Hugh Panaro

Besides his incredible talent, Hugh is just the sweetest, warmest, kindest and most generous man you’ll ever want to be onstage with.

~ Carolee Carmello. Lestat

Hugh PanaroHugh Panaro has been described as “the leader of Broadway’s dwindling supply of great leading men.” Critically lauded and adored by fans, he demonstrates versatility, charisma, tremendous vocal talent, and, in the words of one former costar, movie star good looks.

Born in Philadelphia, Pennsylvania on February 19, 1964, Hugh’s love of animals interested him in a career in veterinary medicine. However, after seeing his first Broadway show (the original production of Annie), Hugh fell in love with theatre. His first role, Friedrich in a regional production of The Sound of Music, came when he was twelve. Hugh, who was a church organist at Saint Helena’s Roman Catholic Church during high school and accompanied his mother on the organ or piano at weddings, studied music at Temple University (BA in voice, class of ’85 )

Moving to New York City immediately after graduation, Hugh quickly found a role in I Have Found Home. He played a German immigrant in the show which took place on a ferry to the Statue of Liberty. He later obtained his Equity card with the role of Mary Sunshine in regional production of Chicago.

In 1988, Hugh originated the role of Marius Pontmercy in the first national touring production of Les Miserables, moving up to the Broadway company several months later. He was then cast by Hal Prince as Raoul de Chagny, the romantic young hero in Sir Andrew Lloyd Webber’s hit musical The Phantom of the Opera. His next role was as Julian Craster in Jules Styne’s final musical, the ill-fated The Red Shoes in 1993.

Subsequent roles included Gaylord Ravenal in Show Boat (Broadway, Toronto, and London), Buddy Foster in the original production of Side Show, and David in the independent film, Broadway Damage.

In 1999, Hugh returned to the Majestic Theatre, this time to don the iconic mask in The Phantom of the Opera. Six months later, he originated the title role in the U.S. tour of Martin Guerre.

Following Martin Guerre, Hugh drew praise for performances in Gentleman Prefer Blondes and Merrily We Roll Along in Los Angeles and as Anthony Hope in the Kennedy Center’s 2002 production of Sweeney Todd.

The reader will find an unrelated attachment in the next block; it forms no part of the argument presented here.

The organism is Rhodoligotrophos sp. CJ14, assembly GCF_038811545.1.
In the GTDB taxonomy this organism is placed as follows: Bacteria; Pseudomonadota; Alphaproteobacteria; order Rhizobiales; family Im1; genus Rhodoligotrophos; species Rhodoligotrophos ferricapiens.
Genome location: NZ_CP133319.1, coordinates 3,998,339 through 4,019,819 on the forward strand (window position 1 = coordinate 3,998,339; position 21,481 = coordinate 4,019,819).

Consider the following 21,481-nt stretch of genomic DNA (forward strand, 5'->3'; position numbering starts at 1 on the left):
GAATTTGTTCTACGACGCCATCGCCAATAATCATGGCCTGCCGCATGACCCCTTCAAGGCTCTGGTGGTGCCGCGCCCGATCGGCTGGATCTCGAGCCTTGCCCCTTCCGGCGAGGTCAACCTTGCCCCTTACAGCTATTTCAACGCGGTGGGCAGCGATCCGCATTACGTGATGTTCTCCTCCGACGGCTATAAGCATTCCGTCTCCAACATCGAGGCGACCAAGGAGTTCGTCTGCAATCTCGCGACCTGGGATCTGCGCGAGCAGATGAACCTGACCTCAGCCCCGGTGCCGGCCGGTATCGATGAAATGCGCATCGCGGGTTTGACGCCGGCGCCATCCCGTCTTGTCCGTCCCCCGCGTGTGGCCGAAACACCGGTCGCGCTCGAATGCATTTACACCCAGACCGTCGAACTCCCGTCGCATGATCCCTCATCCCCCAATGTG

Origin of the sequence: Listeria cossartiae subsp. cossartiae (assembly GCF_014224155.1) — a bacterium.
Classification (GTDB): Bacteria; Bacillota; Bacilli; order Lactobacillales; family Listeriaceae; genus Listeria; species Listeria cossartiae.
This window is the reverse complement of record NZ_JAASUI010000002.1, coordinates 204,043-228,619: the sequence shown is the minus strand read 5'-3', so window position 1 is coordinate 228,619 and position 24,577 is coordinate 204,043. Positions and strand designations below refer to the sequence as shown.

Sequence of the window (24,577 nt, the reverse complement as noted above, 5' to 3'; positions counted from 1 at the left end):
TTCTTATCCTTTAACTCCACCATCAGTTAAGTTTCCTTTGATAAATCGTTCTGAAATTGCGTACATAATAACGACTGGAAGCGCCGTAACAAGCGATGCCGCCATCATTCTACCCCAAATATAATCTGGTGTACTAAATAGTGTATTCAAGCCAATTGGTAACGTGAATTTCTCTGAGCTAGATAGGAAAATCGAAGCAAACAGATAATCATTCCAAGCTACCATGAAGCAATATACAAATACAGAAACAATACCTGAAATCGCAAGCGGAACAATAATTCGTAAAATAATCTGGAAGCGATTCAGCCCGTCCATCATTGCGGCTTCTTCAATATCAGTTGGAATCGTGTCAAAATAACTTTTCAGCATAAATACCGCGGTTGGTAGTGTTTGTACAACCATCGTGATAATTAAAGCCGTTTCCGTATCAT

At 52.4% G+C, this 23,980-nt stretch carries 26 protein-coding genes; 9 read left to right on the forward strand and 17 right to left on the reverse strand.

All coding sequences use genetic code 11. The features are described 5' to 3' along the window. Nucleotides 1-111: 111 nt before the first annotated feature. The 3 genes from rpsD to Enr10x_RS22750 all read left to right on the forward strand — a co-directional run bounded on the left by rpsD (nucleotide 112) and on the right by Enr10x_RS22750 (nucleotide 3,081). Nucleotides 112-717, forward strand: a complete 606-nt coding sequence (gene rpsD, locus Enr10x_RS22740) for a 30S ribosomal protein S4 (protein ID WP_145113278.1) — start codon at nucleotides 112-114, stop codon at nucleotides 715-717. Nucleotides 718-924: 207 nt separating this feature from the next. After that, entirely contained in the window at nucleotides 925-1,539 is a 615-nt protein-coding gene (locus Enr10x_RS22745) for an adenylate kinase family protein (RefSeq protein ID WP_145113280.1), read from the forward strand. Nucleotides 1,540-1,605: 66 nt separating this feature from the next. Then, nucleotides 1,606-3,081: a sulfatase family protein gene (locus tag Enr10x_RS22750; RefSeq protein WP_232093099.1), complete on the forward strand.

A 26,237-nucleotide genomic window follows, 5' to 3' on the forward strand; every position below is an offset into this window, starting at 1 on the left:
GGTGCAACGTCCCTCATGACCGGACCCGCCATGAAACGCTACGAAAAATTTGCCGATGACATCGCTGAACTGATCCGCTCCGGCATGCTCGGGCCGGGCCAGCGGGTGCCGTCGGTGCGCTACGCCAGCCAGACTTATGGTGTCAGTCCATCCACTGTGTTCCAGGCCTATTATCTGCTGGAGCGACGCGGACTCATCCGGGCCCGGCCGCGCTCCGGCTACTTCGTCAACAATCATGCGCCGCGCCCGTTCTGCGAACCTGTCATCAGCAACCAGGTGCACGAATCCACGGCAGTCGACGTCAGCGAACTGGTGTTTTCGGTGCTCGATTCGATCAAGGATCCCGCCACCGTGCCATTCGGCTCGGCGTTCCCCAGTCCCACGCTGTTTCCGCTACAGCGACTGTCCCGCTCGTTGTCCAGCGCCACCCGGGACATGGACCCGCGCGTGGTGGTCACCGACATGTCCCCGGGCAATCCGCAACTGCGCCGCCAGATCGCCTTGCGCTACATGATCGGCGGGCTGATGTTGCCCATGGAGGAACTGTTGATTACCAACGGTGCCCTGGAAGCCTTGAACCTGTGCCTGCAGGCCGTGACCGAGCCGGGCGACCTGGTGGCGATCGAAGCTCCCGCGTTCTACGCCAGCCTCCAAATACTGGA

After an off-Broadway run in LaChiusa’s Little Fish, Hugh returned to play the Phantom in 2003. One of the most popular actors to fill the role, he remained with the show until October 2005, leaving to play the seductive, conflicted vampire Lestat in the Elton John musical based on Anne Rice’s successful novels.

In autumn 2006, Hugh was invited to play Bobby in the 5th Avenue Theater (Seattle) production of Sondheim’s pivotal musical, Company. His performance was praised as “exquisitely accomplished.” Following Company, Hugh has appeared in a number of concerts, including benefit shows at Joe’s Pub, Birdland Jazz Club, and City Center.

In addition to his numerous stage credits, Hugh has also been featured on a number of recordings and added his voice to the chorus of the Prince of Egypt film soundtrack. He is currently at work on his debut solo album.

Last year, he starred as Jean Valjean in the Walnut Street Theatre’s outstanding production of Les Miserables, a role which earned him praise from audiences and reviewers alike, as well as the Barrymore award.  This spring, he played the title role in the 5th Avenue Theatre’s production of Sunday In The Park With George.

His genuine charm and humility, matched with a gorgeous smile, have made him a true fan favorite at many stage doors. While Hugh embraced a career in the theatre over one as a veterinarian, he remains a self-described animal freak with a particular fondness for dogs, especially his black Labradooble, Soot.

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